Thomas Friedman of the New York Times wrote a classic column about the new untouchables in American Business. I found this quote to be quite prophetic, “In a world in which more and more average work can be done by a computer, robot or talented foreigner faster, cheaper “and just as well,” vanilla doesn’t cut it anymore. It’s all about what chocolate sauce, whipped cream and cherry you can put on top.” For Friedman – the New Untouchables have the ability to imagine new services, new opportunities and new ways to recruit work.
I thought about how the same concept applies to the noble vocation of selling. Forbes reports that 58% of executives consult the the web before they call a vendor to start a new project. Buyers are educating themselves on our solutions, via the web and social networking, and are less receptive to the “cold call.” Corporate websites are site optimized with messaging unique to the viewer, third-party research, info-graphics, and recorded demos. Top marketers employ consistent demand generation messaging across mobile, social, search, email, and web to pique the buyer’s interest. Tools like Eloqua and Marketo empower marketing with results about the effectiveness of their campaigns and highlight individuals who show the right buying propensities.
I heard a statistic stating that selling used to be 30% marketing and 70% sales. With the new shift in the buyer/seller paradigm – that percentage is now reversed. The latest research from SiriusDecisions states that buyers have completed 67% of their buying process before they contact a seller. Sales leaders seem to be adjusting their go-to market strategy with this paradigm shift accordingly. Marketing’s role is going deeper into the sales cycle to the point of handling the entire transaction over the web in some cases. As a result, Forrester forecasts that 1 million US B2B salespeople will lose their jobs to self-service eCommerce by the year 2020. Outside sales forces have been pushed inside with web-conferencing and online demonstrations as cheaper vehicles for selling. InsideSales.com, conducted research revealing that inside sales is growing 300 percent faster than outside sales, with 42,400 non-retail inside sales jobs being created per year. Key account retention is now the responsibility of senior leadership with advisory councils and strategic liaisons. As one CEO recently told me – “the days of the $100,000 doughnut-toter vanished in the wake of the great recession.”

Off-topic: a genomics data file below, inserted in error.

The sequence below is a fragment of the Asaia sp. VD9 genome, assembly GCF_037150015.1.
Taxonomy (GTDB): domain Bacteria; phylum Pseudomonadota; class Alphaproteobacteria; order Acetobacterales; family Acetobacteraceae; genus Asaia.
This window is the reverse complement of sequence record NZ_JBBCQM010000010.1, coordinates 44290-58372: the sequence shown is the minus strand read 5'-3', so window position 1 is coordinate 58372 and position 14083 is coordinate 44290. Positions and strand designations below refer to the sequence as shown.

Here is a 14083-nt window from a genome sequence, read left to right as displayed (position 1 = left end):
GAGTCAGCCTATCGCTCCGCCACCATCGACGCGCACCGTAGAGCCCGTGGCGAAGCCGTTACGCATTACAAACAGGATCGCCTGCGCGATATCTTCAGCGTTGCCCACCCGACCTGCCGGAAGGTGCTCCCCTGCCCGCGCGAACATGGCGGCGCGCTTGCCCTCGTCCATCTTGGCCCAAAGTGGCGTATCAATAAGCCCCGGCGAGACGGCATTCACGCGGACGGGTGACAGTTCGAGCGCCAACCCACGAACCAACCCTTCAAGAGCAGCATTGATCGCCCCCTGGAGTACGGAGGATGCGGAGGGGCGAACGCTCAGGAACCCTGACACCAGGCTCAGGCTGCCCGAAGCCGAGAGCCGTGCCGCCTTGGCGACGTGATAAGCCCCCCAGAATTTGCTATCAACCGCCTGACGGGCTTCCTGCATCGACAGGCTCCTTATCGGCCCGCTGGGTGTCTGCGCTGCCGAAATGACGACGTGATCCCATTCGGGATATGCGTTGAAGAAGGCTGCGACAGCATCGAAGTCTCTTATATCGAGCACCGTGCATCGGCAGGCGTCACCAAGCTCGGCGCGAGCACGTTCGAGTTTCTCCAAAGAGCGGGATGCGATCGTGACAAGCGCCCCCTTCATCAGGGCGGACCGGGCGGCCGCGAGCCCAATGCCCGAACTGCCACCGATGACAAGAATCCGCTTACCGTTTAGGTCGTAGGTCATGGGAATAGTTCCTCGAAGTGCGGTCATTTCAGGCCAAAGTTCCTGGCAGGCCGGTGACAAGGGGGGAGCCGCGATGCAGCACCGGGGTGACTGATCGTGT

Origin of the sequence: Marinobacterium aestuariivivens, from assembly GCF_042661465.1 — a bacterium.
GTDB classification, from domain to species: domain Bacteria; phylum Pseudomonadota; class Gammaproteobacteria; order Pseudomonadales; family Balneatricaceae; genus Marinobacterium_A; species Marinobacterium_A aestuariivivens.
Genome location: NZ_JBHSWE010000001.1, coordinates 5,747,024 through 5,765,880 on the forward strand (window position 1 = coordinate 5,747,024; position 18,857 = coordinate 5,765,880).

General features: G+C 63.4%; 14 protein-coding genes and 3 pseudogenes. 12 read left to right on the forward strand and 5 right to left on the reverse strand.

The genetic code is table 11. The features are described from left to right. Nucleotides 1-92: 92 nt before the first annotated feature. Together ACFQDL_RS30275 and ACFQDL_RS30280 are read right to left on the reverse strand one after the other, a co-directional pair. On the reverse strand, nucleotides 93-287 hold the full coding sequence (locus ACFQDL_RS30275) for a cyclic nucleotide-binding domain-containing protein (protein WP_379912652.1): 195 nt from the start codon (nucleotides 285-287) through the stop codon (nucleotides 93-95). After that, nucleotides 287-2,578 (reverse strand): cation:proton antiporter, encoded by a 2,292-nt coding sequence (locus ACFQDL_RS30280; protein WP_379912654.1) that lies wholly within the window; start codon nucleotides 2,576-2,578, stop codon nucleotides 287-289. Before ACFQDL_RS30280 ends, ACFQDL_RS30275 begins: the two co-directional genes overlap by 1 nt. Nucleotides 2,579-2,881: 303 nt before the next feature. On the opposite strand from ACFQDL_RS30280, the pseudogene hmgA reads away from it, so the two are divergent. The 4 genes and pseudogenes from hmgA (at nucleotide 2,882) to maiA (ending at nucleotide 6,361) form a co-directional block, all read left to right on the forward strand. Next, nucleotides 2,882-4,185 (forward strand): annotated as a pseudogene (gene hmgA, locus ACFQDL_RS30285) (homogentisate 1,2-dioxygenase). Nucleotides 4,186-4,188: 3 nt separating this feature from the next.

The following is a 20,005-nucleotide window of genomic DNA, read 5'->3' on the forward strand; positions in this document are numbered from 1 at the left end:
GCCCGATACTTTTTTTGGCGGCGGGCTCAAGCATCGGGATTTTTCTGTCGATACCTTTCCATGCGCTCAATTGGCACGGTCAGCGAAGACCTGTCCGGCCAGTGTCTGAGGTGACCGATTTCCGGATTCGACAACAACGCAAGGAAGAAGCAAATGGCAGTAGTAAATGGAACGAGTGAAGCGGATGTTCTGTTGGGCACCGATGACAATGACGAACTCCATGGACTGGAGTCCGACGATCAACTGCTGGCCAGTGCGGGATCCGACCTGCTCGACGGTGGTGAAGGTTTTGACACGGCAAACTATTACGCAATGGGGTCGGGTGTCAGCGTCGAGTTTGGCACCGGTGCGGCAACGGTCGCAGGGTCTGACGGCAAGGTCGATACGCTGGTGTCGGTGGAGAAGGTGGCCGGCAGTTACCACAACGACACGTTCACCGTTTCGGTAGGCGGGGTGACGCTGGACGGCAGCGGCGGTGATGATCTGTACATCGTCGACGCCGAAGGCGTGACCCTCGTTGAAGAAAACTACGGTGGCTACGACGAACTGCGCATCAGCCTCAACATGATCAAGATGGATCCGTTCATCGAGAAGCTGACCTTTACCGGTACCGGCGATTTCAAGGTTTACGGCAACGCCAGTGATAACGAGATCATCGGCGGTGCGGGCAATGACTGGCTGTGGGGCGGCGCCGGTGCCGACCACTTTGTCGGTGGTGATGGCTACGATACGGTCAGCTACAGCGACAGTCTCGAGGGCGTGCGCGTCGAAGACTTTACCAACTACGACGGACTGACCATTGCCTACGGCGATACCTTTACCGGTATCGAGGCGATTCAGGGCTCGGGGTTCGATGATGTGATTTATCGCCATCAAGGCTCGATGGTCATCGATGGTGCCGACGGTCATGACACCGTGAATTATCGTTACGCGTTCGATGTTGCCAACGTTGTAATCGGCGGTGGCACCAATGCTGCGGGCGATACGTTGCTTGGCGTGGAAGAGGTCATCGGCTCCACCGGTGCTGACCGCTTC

Over the past two years, successful sales leaders survived doing more with less. These pioneers will only build on the lessons they learned – not return to unproductive habits of the past. Furthermore, as Software as a Service evolves into every aspect of business, it becomes less complicated for the buyer to understand, purchase, and even trial. The barrier of entry is just that much lower. The question then is how do modern sales people make themselves untouchable? I think the answer is to adjust and evolve. Today’s buyer wants to buy from a peer. We must embrace the new technologies and lack of control we once had in the buying process.
If our buyers are searching for information on our solution on the web – then be on the web – in the form of blogs, webinars, Twitter, and LinkedIn. Content is King after all. If our buyers can learn more about us online, then we should learn more about them. The information highway is a two-way street.
Try going to the BlueKai registry website to see what Oracle knows about you based on your web foot print: http://www.bluekai.com/registry/
Become an industry expert by reading the same whitepapers and joining the same social networks they do. Finally, remember that your biggest competition is no longer tangible, it is the web. If you can’t offer value over and above what a buyer can find online, then you are “touchable.” Be untouchable, be connected, be a resource.